By continuing to use this site, you agree to our use of cookies. Find out more
Forum sponsored by:
Forum sponsored by Allendale Jan 24th

Tuna Can Blower

Making a steam raising blower from Tuna Cans

All Topics | Latest Posts

Search for:  in Thread Title in  
Stewart Hart22/01/2020 13:49:57
avatar
Moderator
627 forum posts
334 photos

Why do they call steam raising blowers when they suck ?. laugh

On with the mater in hand, I've tired various blowers and I found the best to be the ones made from 24V ex-military radio cooling vans you could get these quite cheep at one time but with scarcity they are getting expensive. And as is my natural curiosity I've stripped a fair number of blowers down. Then when making myself a lunchtime Tuna sandwich I looked at the empty tin and had the idea of making a blower out of it, I took the empty tin with us when we next went to the supper market looking for a suitable tin to make the inner fan out of to me delight I found that the smaller tins of Tuna they sell would just fit the bill. 24V electric motors are easy to obtain of the net.

A few manufacturing shot

dsc03635.jpg

Material

dsc03641.jpg

Drilling the base of the fan the vanes were put in with a wood chisel whilst the inside was supported by a lump of wood.

dsc03661.jpg

The gap for the exhoust vent

dsc03660.jpg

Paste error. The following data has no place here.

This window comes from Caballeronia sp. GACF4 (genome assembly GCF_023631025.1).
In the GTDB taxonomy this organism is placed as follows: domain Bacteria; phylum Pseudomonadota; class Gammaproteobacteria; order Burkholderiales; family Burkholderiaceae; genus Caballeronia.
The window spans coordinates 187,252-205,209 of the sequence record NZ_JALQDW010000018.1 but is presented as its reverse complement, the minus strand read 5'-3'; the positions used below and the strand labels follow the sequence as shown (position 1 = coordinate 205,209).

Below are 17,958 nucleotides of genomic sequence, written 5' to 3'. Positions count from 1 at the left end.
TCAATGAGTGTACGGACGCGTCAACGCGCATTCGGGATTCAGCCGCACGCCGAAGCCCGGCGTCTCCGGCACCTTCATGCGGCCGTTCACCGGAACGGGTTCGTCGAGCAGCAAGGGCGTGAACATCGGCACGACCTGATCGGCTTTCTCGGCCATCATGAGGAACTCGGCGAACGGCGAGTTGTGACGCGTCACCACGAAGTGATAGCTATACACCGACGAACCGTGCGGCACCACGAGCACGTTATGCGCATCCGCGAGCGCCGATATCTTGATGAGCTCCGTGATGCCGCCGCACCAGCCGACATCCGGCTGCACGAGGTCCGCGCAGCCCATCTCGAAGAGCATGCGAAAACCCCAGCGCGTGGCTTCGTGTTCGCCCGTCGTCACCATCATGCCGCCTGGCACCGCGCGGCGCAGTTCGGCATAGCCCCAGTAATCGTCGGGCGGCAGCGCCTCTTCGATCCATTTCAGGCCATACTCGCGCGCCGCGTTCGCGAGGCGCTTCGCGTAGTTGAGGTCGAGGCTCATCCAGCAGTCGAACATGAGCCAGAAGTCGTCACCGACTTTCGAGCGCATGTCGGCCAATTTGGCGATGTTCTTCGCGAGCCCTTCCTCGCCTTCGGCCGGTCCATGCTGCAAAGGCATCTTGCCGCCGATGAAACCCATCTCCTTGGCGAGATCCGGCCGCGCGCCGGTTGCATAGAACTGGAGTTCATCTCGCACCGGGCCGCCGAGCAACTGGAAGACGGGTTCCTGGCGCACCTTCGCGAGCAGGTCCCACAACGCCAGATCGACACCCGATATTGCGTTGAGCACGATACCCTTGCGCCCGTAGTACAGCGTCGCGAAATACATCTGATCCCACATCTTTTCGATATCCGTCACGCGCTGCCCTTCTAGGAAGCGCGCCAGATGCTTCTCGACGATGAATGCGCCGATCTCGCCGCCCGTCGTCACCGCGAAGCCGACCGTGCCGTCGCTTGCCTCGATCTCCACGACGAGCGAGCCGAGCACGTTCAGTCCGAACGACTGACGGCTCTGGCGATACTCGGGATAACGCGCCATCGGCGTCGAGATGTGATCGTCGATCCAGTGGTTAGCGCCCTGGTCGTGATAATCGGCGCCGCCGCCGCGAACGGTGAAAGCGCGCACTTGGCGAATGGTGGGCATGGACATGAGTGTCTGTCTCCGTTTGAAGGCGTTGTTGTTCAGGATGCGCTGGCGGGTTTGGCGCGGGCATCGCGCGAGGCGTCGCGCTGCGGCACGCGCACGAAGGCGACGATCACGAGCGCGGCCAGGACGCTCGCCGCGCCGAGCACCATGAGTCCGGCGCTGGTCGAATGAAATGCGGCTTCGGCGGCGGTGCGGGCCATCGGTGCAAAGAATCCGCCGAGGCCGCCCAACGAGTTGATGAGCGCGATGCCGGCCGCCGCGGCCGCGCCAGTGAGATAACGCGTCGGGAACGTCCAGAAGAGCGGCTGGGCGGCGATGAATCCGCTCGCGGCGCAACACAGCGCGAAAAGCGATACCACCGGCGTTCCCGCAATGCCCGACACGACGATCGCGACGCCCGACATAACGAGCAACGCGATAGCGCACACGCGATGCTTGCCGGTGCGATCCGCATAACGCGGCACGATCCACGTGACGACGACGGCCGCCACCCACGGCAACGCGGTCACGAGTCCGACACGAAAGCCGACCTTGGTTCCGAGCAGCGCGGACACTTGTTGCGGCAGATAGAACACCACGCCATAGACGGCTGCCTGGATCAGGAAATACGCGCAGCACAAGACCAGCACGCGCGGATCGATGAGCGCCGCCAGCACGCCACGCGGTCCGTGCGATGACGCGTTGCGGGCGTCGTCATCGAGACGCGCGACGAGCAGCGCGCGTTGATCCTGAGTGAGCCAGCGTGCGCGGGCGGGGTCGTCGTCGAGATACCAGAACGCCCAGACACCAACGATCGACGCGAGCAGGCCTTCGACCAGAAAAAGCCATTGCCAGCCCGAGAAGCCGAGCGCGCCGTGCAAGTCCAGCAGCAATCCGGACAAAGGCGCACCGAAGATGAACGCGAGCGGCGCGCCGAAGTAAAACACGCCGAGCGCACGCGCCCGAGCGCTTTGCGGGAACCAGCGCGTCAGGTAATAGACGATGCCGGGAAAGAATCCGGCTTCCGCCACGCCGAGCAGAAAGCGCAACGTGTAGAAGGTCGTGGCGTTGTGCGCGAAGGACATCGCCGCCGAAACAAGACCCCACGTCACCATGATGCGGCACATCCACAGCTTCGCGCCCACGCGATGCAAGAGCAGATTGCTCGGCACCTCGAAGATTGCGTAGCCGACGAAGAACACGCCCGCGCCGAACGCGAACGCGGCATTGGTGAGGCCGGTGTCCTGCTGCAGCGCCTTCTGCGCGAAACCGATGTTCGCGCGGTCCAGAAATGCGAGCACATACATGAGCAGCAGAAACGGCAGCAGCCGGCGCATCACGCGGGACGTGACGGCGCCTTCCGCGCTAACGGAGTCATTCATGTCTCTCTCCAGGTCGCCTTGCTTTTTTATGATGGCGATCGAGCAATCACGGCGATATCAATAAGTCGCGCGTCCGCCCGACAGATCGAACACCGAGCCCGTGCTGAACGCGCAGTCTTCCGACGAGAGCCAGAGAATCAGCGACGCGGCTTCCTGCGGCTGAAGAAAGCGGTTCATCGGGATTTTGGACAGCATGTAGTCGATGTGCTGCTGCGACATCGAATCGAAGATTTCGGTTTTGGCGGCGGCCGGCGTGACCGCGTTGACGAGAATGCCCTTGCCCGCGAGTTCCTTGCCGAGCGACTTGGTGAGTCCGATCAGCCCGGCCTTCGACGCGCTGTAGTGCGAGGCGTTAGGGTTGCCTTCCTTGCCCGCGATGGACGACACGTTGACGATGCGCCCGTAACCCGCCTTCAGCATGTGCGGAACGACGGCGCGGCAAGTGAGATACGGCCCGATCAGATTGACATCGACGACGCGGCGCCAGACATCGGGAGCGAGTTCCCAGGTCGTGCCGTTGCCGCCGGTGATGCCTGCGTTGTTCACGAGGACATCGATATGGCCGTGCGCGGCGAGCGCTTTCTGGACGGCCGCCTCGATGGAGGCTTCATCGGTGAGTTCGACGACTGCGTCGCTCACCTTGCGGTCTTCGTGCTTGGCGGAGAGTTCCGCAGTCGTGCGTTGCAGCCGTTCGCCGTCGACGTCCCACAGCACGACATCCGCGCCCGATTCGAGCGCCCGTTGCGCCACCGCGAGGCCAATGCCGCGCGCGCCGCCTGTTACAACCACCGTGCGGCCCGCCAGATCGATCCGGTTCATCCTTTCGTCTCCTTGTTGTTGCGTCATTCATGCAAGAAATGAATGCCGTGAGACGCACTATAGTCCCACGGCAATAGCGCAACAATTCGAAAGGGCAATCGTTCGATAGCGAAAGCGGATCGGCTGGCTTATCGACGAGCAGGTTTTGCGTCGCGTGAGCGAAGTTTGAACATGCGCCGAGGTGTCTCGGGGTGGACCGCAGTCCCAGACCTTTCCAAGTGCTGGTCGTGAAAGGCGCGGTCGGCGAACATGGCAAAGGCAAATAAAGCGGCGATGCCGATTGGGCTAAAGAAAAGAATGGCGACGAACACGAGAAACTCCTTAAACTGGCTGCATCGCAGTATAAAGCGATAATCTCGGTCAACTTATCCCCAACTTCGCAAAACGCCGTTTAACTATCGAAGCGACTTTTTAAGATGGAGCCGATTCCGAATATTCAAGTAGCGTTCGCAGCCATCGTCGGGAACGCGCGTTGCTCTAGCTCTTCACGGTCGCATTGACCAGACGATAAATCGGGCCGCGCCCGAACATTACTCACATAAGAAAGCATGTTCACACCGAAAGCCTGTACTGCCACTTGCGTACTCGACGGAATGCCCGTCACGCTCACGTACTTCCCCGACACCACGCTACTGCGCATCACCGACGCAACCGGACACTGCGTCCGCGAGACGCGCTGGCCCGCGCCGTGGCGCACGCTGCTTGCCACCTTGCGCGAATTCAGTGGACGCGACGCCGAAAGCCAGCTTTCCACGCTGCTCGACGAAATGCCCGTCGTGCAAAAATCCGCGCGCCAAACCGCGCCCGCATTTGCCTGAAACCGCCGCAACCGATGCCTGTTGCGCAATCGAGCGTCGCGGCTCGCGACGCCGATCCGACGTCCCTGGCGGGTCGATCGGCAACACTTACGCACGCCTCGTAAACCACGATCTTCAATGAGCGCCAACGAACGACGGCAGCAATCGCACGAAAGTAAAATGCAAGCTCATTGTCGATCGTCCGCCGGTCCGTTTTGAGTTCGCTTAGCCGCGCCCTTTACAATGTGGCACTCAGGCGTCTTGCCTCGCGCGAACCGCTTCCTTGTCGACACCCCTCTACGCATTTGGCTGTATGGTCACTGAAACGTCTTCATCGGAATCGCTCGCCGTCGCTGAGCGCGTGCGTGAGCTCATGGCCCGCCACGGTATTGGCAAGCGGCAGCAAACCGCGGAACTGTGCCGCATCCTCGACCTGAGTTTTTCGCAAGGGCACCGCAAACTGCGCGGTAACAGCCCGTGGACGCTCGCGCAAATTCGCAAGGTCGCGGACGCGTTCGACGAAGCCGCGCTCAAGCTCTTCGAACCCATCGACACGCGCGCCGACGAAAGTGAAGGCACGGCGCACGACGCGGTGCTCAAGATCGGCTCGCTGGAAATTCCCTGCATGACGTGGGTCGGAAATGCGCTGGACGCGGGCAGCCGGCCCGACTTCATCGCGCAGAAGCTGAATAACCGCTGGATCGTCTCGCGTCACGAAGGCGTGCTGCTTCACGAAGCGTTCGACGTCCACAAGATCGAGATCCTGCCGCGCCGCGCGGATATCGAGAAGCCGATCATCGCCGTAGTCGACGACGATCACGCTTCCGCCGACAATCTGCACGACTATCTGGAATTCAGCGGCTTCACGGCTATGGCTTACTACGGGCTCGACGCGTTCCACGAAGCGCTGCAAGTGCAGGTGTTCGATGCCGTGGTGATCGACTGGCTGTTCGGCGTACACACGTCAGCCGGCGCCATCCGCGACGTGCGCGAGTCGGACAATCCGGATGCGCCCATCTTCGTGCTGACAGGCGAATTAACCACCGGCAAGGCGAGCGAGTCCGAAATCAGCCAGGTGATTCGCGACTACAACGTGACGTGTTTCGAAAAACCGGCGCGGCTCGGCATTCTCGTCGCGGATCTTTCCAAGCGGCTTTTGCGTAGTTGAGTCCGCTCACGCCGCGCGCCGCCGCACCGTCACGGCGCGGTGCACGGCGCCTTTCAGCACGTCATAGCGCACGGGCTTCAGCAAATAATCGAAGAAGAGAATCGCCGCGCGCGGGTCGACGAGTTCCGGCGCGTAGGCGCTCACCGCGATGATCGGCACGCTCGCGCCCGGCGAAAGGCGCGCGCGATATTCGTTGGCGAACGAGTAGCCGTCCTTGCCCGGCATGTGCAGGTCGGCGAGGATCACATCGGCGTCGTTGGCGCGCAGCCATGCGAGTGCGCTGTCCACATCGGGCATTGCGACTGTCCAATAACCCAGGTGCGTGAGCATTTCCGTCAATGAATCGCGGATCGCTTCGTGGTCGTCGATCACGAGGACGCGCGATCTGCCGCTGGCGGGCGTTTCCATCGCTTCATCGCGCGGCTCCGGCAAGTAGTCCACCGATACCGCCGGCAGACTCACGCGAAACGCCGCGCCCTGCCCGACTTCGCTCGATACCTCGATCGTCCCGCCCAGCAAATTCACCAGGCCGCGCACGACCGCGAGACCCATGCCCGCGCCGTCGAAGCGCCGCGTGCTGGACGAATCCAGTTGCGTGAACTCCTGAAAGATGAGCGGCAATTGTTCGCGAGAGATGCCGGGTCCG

The exhaust with its paper pattern

dsc03663.jpg

Soldering the exhaust

dsc03665.jpg

Machining the top and bottom plates these were made from 100mm dia ally blanks bought of the net.

dsc03667.jpg

Completed blower

And yes it does work I recon at that size it would be fine for smaller 5" gauge and 3 1/2, 2 1/2 locos

If you need a bigger blower you'd just have to find some bigger cans.

Stew

 

Edited By Stewart Hart on 22/01/2020 13:54:23

Brian Sweeting22/01/2020 14:28:30
414 forum posts
1 photos

Great job, well done.

Brian H22/01/2020 14:37:55
avatar
1585 forum posts
104 photos

I'm impressed. The only problem I have is that I'm a vegetarian so no tuna cans!!

Brian

Bryan Cedar 122/01/2020 14:42:33
42 forum posts
1 photos

Hi Stew

I guess it works just as well with salmon tins, great job !

Bryan

Mick B122/01/2020 15:05:43
1553 forum posts
83 photos
Posted by Brian H on 22/01/2020 14:37:55:

I'm impressed. The only problem I have is that I'm a vegetarian so no tuna cans!!

Brian

Lidl sometimes sell Dolmades - Greek vine leaves stuffed with rice - in cans of similar size, shape and aspect ratio.

laugh

Edited By Mick B1 on 22/01/2020 15:07:02

Andrew Evans22/01/2020 16:23:12
313 forum posts
8 photos

Smells a bit fishy

mick H22/01/2020 16:50:33
718 forum posts
21 photos

Neat job. Well done.

Jeff Dayman22/01/2020 16:52:20
1793 forum posts
45 photos

Great design and build Stewart! Well done. I chuckled when I saw your soldering photo with the cotter pins / split pins used as sheetmetal clamps. I've used them the same way.

Usually it's too bad when something you made really sucks, but in this case it CAN be perfect! smiley

Ed Duffner22/01/2020 17:53:12
787 forum posts
90 photos

" If you need a bigger blower you'd just have to find some bigger cans. "

Watney's Party Seven? laugh

Ed.

Mike Poole22/01/2020 17:58:24
avatar
2545 forum posts
60 photos
Posted by Brian H on 22/01/2020 14:37:55:

I'm impressed. The only problem I have is that I'm a vegetarian so no tuna cans!!

Brian

Give the tuna to the cat and you have won a cansmiley

Mike

Bryan Cedar 122/01/2020 18:02:44
42 forum posts
1 photos

Looks like you are into making metal underpants at the same time, see photo number 4 !

Hacksaw22/01/2020 18:17:20
428 forum posts
173 photos

Granny knickers

Stewart Hart23/01/2020 08:05:14
avatar
Moderator